England & Wales Democracy, devolution and governance

What is a Combined Authority?


Photo by Andrew Wulf on Unsplash

A combined authority is what it sounds like, an institution based on a group of councils coming together to make decisions on policy areas that affect them all, such as transport between local authorities, or regional business policies.

They were introduced under the coalition government, and can come into force when a group of councils agree a devolution deal with central government. The more powerful combined authorities have a mayor, who is directly elected to lead the combined authority.

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As we can see from the map below, not everywhere is in a combined authority area, and a few of them don’t have elections this year. As the IFG has noted, including London (which we have separated as a special case), more than half the people in the UK now live in combined authority areas.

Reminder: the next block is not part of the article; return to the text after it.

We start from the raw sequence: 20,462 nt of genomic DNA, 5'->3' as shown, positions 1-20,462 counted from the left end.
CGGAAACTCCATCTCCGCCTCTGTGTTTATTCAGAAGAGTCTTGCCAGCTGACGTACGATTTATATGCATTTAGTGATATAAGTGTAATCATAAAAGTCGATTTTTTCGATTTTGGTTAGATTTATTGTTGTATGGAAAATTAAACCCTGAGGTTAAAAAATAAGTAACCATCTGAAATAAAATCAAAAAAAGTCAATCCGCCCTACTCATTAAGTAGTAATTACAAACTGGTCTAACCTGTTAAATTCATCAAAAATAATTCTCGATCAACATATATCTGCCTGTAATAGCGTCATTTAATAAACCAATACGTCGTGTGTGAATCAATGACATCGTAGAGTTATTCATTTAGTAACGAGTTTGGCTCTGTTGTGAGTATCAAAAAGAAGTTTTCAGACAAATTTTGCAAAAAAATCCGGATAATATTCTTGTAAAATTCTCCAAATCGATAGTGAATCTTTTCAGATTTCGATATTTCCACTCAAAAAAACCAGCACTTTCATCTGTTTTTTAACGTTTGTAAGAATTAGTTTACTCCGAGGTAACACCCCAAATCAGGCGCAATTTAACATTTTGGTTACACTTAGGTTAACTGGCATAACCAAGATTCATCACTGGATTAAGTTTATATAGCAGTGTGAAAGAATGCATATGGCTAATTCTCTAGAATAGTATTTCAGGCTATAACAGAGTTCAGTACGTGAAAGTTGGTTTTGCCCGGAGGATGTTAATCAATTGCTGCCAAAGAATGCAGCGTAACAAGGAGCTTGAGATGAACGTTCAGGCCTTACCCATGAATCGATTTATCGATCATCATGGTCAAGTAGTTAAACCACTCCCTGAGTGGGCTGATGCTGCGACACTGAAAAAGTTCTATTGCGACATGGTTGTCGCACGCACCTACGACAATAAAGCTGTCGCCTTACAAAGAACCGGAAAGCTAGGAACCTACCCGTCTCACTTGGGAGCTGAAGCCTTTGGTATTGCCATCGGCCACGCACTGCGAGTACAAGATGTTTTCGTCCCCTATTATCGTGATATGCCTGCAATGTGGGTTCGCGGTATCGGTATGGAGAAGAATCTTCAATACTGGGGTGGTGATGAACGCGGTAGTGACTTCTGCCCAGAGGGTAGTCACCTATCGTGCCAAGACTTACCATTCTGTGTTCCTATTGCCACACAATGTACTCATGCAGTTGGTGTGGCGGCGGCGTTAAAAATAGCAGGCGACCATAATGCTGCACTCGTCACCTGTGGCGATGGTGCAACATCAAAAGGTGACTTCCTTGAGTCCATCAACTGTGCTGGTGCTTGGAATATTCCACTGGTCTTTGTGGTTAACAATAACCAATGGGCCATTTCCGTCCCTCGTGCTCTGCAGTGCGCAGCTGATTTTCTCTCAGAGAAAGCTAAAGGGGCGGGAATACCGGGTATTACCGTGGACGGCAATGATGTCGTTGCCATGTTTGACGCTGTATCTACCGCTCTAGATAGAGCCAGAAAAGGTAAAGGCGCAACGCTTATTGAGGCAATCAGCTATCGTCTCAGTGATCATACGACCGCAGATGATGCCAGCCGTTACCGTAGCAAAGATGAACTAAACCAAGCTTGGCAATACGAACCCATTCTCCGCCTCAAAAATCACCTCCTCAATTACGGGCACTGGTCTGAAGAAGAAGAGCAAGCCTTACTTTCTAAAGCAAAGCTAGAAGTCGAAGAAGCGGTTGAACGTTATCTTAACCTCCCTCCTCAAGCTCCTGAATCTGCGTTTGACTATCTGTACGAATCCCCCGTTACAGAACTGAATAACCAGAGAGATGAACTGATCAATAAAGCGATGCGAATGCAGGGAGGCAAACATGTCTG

Looking for more information about how local government in England is structured? Check out our facts and figures page here. LGIU members can access our exclusive briefing on the potential of combined authorities

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